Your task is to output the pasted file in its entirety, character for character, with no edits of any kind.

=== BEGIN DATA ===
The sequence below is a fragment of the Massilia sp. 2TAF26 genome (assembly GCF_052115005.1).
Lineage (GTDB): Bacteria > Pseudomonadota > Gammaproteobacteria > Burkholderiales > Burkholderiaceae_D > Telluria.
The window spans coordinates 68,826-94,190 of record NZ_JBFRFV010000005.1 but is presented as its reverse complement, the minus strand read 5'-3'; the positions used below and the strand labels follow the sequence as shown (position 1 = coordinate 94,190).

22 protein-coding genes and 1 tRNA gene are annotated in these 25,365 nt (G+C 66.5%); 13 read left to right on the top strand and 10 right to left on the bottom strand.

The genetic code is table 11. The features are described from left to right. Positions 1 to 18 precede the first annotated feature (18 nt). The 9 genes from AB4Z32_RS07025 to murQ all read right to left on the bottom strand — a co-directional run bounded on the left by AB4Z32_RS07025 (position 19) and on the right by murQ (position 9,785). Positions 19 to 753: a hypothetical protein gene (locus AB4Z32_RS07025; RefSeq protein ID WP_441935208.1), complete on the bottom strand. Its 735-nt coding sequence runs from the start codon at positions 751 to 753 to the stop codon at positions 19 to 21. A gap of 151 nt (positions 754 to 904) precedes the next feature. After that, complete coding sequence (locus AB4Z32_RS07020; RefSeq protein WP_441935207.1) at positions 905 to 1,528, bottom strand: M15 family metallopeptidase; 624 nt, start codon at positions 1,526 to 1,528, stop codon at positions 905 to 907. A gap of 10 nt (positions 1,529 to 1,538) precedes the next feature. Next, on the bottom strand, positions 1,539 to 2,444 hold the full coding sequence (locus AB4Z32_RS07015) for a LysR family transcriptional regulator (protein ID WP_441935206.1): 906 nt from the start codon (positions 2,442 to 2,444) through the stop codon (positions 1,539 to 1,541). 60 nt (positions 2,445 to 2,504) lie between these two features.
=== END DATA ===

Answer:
The sequence below is a fragment of the Massilia sp. 2TAF26 genome (assembly GCF_052115005.1).
Lineage (GTDB): Bacteria > Pseudomonadota > Gammaproteobacteria > Burkholderiales > Burkholderiaceae_D > Telluria.
The window spans coordinates 68,826-94,190 of record NZ_JBFRFV010000005.1 but is presented as its reverse complement, the minus strand read 5'-3'; the positions used below and the strand labels follow the sequence as shown (position 1 = coordinate 94,190).

22 protein-coding genes and 1 tRNA gene are annotated in these 25,365 nt (G+C 66.5%); 13 read left to right on the top strand and 10 right to left on the bottom strand.

The genetic code is table 11. The features are described from left to right. Positions 1 to 18 precede the first annotated feature (18 nt). The 9 genes from AB4Z32_RS07025 to murQ all read right to left on the bottom strand — a co-directional run bounded on the left by AB4Z32_RS07025 (position 19) and on the right by murQ (position 9,785). Positions 19 to 753: a hypothetical protein gene (locus AB4Z32_RS07025; RefSeq protein ID WP_441935208.1), complete on the bottom strand. Its 735-nt coding sequence runs from the start codon at positions 751 to 753 to the stop codon at positions 19 to 21. A gap of 151 nt (positions 754 to 904) precedes the next feature. After that, complete coding sequence (locus AB4Z32_RS07020; RefSeq protein WP_441935207.1) at positions 905 to 1,528, bottom strand: M15 family metallopeptidase; 624 nt, start codon at positions 1,526 to 1,528, stop codon at positions 905 to 907. A gap of 10 nt (positions 1,529 to 1,538) precedes the next feature. Next, on the bottom strand, positions 1,539 to 2,444 hold the full coding sequence (locus AB4Z32_RS07015) for a LysR family transcriptional regulator (protein ID WP_441935206.1): 906 nt from the start codon (positions 2,442 to 2,444) through the stop codon (positions 1,539 to 1,541). 60 nt (positions 2,445 to 2,504) lie between these two features.